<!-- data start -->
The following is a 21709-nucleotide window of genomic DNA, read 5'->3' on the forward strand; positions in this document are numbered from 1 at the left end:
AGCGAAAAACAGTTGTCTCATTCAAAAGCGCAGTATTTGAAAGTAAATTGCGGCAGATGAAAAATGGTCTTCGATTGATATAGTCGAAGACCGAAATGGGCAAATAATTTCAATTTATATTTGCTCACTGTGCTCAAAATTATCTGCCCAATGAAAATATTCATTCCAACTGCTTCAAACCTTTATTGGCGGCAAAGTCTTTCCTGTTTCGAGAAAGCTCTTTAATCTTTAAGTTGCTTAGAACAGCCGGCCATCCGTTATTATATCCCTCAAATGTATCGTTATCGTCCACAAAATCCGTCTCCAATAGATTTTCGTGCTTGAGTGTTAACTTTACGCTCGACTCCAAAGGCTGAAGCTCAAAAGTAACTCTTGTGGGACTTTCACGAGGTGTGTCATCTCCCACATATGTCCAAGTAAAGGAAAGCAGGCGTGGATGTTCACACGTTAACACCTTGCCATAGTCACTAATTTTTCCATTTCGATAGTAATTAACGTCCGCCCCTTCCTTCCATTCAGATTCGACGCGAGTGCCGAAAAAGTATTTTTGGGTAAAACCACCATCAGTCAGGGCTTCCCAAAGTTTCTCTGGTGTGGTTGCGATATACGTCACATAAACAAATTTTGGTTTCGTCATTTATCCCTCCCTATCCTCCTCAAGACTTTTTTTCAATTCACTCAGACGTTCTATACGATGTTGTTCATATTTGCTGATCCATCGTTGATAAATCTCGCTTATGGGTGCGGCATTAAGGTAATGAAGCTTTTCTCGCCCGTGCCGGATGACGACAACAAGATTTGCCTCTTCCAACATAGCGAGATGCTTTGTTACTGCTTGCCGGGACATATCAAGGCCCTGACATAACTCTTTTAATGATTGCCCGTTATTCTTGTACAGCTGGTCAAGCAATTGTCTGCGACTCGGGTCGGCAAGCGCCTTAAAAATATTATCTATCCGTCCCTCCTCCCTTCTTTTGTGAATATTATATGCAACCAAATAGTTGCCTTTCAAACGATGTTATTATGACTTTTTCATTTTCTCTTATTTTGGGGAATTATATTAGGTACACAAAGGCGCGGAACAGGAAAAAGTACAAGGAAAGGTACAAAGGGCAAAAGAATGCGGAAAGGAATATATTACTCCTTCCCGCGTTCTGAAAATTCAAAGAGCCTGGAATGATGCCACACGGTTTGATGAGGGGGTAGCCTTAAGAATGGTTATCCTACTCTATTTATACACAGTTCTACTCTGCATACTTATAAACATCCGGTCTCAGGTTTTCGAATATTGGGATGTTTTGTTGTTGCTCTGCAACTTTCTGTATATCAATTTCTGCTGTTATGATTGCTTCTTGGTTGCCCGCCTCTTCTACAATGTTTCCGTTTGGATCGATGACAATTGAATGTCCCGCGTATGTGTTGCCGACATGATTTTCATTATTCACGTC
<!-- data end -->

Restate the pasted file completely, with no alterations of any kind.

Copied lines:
The following is a 21709-nucleotide window of genomic DNA, read 5'->3' on the forward strand; positions in this document are numbered from 1 at the left end:
AGCGAAAAACAGTTGTCTCATTCAAAAGCGCAGTATTTGAAAGTAAATTGCGGCAGATGAAAAATGGTCTTCGATTGATATAGTCGAAGACCGAAATGGGCAAATAATTTCAATTTATATTTGCTCACTGTGCTCAAAATTATCTGCCCAATGAAAATATTCATTCCAACTGCTTCAAACCTTTATTGGCGGCAAAGTCTTTCCTGTTTCGAGAAAGCTCTTTAATCTTTAAGTTGCTTAGAACAGCCGGCCATCCGTTATTATATCCCTCAAATGTATCGTTATCGTCCACAAAATCCGTCTCCAATAGATTTTCGTGCTTGAGTGTTAACTTTACGCTCGACTCCAAAGGCTGAAGCTCAAAAGTAACTCTTGTGGGACTTTCACGAGGTGTGTCATCTCCCACATATGTCCAAGTAAAGGAAAGCAGGCGTGGATGTTCACACGTTAACACCTTGCCATAGTCACTAATTTTTCCATTTCGATAGTAATTAACGTCCGCCCCTTCCTTCCATTCAGATTCGACGCGAGTGCCGAAAAAGTATTTTTGGGTAAAACCACCATCAGTCAGGGCTTCCCAAAGTTTCTCTGGTGTGGTTGCGATATACGTCACATAAACAAATTTTGGTTTCGTCATTTATCCCTCCCTATCCTCCTCAAGACTTTTTTTCAATTCACTCAGACGTTCTATACGATGTTGTTCATATTTGCTGATCCATCGTTGATAAATCTCGCTTATGGGTGCGGCATTAAGGTAATGAAGCTTTTCTCGCCCGTGCCGGATGACGACAACAAGATTTGCCTCTTCCAACATAGCGAGATGCTTTGTTACTGCTTGCCGGGACATATCAAGGCCCTGACATAACTCTTTTAATGATTGCCCGTTATTCTTGTACAGCTGGTCAAGCAATTGTCTGCGACTCGGGTCGGCAAGCGCCTTAAAAATATTATCTATCCGTCCCTCCTCCCTTCTTTTGTGAATATTATATGCAACCAAATAGTTGCCTTTCAAACGATGTTATTATGACTTTTTCATTTTCTCTTATTTTGGGGAATTATATTAGGTACACAAAGGCGCGGAACAGGAAAAAGTACAAGGAAAGGTACAAAGGGCAAAAGAATGCGGAAAGGAATATATTACTCCTTCCCGCGTTCTGAAAATTCAAAGAGCCTGGAATGATGCCACACGGTTTGATGAGGGGGTAGCCTTAAGAATGGTTATCCTACTCTATTTATACACAGTTCTACTCTGCATACTTATAAACATCCGGTCTCAGGTTTTCGAATATTGGGATGTTTTGTTGTTGCTCTGCAACTTTCTGTATATCAATTTCTGCTGTTATGATTGCTTCTTGGTTGCCCGCCTCTTCTACAATGTTTCCGTTTGGATCGATGACAATTGAATGTCCCGCGTATGTGTTGCCGACATGATTTTCATTATTCACGTC